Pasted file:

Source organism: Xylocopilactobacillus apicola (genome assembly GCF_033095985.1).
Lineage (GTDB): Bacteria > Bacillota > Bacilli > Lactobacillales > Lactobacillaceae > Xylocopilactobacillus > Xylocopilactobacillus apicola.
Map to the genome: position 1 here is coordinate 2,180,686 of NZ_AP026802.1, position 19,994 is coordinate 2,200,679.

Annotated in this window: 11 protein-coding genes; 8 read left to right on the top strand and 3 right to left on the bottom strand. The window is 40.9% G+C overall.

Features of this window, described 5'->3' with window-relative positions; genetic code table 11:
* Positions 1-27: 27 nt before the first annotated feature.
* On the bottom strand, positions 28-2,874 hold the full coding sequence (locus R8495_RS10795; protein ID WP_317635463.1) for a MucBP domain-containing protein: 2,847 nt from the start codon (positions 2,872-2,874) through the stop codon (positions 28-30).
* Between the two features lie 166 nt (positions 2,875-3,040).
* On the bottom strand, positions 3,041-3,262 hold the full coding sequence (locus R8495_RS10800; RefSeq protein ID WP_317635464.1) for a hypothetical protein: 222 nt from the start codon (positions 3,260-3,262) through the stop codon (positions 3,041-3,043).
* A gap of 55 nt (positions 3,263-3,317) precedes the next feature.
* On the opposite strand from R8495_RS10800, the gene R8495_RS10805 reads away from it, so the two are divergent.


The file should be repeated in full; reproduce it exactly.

Source organism: Xylocopilactobacillus apicola (genome assembly GCF_033095985.1).
Lineage (GTDB): Bacteria > Bacillota > Bacilli > Lactobacillales > Lactobacillaceae > Xylocopilactobacillus > Xylocopilactobacillus apicola.
Map to the genome: position 1 here is coordinate 2,180,686 of NZ_AP026802.1, position 19,994 is coordinate 2,200,679.

Annotated in this window: 11 protein-coding genes; 8 read left to right on the top strand and 3 right to left on the bottom strand. The window is 40.9% G+C overall.

Features of this window, described 5'->3' with window-relative positions; genetic code table 11:
* Positions 1-27: 27 nt before the first annotated feature.
* On the bottom strand, positions 28-2,874 hold the full coding sequence (locus R8495_RS10795; protein ID WP_317635463.1) for a MucBP domain-containing protein: 2,847 nt from the start codon (positions 2,872-2,874) through the stop codon (positions 28-30).
* Between the two features lie 166 nt (positions 2,875-3,040).
* On the bottom strand, positions 3,041-3,262 hold the full coding sequence (locus R8495_RS10800; RefSeq protein ID WP_317635464.1) for a hypothetical protein: 222 nt from the start codon (positions 3,260-3,262) through the stop codon (positions 3,041-3,043).
* A gap of 55 nt (positions 3,263-3,317) precedes the next feature.
* On the opposite strand from R8495_RS10800, the gene R8495_RS10805 reads away from it, so the two are divergent.